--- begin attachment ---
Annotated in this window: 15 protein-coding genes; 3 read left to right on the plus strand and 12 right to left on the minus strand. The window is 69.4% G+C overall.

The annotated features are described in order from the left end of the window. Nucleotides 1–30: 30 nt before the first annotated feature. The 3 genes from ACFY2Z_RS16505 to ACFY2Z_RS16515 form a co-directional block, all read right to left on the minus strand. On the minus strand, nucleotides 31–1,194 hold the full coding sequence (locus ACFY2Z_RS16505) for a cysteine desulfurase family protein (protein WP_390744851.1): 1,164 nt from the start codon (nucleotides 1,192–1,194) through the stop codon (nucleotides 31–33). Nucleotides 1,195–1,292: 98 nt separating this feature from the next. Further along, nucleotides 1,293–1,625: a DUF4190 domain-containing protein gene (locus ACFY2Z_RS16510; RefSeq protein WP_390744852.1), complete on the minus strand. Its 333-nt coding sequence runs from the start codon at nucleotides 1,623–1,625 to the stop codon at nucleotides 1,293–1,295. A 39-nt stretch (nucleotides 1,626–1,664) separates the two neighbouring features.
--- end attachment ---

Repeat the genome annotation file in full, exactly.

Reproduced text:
Annotated in this window: 15 protein-coding genes; 3 read left to right on the plus strand and 12 right to left on the minus strand. The window is 69.4% G+C overall.

The annotated features are described in order from the left end of the window. Nucleotides 1–30: 30 nt before the first annotated feature. The 3 genes from ACFY2Z_RS16505 to ACFY2Z_RS16515 form a co-directional block, all read right to left on the minus strand. On the minus strand, nucleotides 31–1,194 hold the full coding sequence (locus ACFY2Z_RS16505) for a cysteine desulfurase family protein (protein WP_390744851.1): 1,164 nt from the start codon (nucleotides 1,192–1,194) through the stop codon (nucleotides 31–33). Nucleotides 1,195–1,292: 98 nt separating this feature from the next. Further along, nucleotides 1,293–1,625: a DUF4190 domain-containing protein gene (locus ACFY2Z_RS16510; RefSeq protein WP_390744852.1), complete on the minus strand. Its 333-nt coding sequence runs from the start codon at nucleotides 1,623–1,625 to the stop codon at nucleotides 1,293–1,295. A 39-nt stretch (nucleotides 1,626–1,664) separates the two neighbouring features.